We should all be using whatever tools are available to us in order to network for our openings, our team or our next gig. Do that, and life becomes exponentially more simple. The technology is there, and it’s user-friendly. We can never get away from the personal touch, but combine all your resources and you’ll see the results.

The world of work and how people get work and employees is increasingly becoming less about what sites you know, and more about who you know in the places you want to go.

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2009 – Whew, I am EXHAUSTED

Quite a year. Quite a decade, come to think of it. I’ve had some time to reflect recently on the last year, and also the last decade – Having to drive up and down the eastern seaboard does that do a man. I’ve come to know quite a bit in the last decade, my first one in the recruiting industry. But first, the year in review:

  • Changing jobs is never going to be easy. No matter how many times I’ve done it, or will do it going forward, its never easy. It might be right, but never easy.
  • 2009 was the year Social Media truly crossed over into acceptance. You know why? Data. And data doesn’t lie. It also helps you to get budget money.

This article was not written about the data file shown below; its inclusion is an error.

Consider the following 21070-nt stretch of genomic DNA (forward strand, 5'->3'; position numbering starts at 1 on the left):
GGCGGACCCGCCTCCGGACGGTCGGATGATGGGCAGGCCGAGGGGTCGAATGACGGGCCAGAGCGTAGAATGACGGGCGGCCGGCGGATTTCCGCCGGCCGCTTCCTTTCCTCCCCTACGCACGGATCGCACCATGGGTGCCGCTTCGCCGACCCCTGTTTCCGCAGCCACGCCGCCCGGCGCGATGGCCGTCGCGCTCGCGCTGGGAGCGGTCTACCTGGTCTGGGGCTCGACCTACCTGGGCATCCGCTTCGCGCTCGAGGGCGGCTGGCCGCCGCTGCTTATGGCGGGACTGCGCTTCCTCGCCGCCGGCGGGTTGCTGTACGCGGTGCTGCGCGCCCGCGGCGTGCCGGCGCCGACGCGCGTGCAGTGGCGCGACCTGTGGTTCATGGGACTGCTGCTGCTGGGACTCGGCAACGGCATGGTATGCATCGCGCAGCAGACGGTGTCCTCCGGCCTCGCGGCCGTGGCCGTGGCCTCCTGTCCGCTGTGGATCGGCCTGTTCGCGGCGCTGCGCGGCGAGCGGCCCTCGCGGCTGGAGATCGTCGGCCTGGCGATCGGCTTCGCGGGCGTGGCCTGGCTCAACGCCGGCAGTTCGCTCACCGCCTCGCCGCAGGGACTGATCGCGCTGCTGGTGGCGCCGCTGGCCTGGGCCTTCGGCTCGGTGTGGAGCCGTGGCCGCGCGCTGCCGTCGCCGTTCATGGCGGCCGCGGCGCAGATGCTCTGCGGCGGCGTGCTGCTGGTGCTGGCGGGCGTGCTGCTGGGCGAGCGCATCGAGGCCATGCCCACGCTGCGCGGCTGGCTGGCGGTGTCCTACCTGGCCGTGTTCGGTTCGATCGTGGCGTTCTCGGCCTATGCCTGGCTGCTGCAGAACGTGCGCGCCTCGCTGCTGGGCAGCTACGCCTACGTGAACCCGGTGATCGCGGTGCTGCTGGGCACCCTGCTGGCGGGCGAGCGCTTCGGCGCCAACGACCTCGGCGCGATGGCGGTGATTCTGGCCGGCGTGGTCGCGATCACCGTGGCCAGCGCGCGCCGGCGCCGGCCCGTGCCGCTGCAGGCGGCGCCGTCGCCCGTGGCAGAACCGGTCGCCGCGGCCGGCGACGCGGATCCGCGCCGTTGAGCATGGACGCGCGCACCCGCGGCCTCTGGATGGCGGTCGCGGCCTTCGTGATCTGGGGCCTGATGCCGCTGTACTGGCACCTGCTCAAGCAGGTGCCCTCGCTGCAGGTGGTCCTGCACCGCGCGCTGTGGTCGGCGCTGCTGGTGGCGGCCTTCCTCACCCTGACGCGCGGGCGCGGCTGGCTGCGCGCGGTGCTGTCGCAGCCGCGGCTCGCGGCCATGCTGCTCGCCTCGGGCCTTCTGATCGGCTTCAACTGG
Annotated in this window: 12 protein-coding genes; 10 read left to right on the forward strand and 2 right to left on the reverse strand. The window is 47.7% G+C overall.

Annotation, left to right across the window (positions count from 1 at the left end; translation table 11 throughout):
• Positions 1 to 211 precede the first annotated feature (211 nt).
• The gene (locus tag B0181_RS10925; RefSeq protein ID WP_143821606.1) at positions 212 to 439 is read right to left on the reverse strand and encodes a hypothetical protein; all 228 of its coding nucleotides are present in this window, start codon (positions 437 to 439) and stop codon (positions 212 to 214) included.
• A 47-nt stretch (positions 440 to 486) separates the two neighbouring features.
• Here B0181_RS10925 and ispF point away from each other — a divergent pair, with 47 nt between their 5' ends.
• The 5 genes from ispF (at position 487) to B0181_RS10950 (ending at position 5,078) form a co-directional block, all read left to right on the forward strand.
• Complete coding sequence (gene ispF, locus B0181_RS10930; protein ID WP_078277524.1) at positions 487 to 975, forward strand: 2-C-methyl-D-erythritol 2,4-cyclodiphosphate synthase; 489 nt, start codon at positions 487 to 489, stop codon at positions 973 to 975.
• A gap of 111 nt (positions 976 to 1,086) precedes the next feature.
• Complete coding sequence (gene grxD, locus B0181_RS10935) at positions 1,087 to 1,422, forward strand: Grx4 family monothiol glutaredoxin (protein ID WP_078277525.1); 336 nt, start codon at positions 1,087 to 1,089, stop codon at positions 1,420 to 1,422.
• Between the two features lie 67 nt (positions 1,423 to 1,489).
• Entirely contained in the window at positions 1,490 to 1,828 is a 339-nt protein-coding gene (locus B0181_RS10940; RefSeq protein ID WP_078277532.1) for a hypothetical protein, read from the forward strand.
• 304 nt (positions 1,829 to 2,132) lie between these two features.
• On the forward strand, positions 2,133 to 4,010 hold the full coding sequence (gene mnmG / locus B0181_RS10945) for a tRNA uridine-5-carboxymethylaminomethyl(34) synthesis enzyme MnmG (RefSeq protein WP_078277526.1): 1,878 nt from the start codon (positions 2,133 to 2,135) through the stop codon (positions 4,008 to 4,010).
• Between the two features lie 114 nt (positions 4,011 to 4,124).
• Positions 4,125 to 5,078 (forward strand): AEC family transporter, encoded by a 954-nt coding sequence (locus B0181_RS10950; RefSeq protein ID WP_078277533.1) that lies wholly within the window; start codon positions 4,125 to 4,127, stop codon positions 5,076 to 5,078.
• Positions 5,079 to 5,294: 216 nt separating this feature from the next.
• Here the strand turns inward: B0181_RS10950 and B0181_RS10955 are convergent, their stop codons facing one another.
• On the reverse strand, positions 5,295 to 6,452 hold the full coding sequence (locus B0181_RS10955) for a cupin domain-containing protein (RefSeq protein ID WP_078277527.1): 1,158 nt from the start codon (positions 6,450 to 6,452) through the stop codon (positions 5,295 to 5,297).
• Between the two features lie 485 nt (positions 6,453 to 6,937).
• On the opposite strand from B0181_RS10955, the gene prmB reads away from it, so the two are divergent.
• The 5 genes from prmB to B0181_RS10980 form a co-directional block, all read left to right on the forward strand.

• There is a balance for work life and personal life. I’m not sure I’ve found the crux of said balance, but I got much closer this year.

All in all 2009 was a good year, per se. Hey, I’ve had worse. But raising a 16 month old, trying to be a good dad and husband, all while working, and doing all the things that life entails is truly exhaustive.

From the rest of the 00’s, or whatever the hell we’re calling this decade, I learned/determined, or was otherwise informed:

  • Recruiting without passion for it, is just not the same. I’ve seen great passion and great lack thereof. Great passion wins out every time, and makes more money.
  • The best recruiting bosses, are the ones who have been recruiters. Those that have not, well,……you know.
  • Social Media changed the way I do my job, the way I approached it, and grew my love for it. Calling resumes and scouring Monster, CareerBuilder, and the like, would have driven me out a long time ago.
  • This is a people business – if you can’t work with people, get out now. You don’t have to LOVE people, but you need to be able to sell, relate and empathize – everyday.
  • Be curious. No one is asking you to be a generalist, but know how all the pieces move together. With that, comes respect from others.
  • Let your career take you. It’s an exponentially more fun ride, that forcing everything.
  • Find a mentor. Be a mentor. Both help you to be your best, and having one helps you find the joy in the darkest of recruiting days.
  • Speaking of dark days – this profession is the worlds wildest roller coaster. The highs are high, and the downs are as low as you can imagine. Just remember at each end, it always shifts back and forth.

The best advice anyone gave me? Two pearls of wisdom:
“Remember, you are dealing with people, its the most unpredictable commodity in the world.”

“Treat people as though you were sitting on that side of the phone, because one day you just may be.”

Cheers in the New Year all. Do what you love, and do it well.

Twas a wild and wacky decade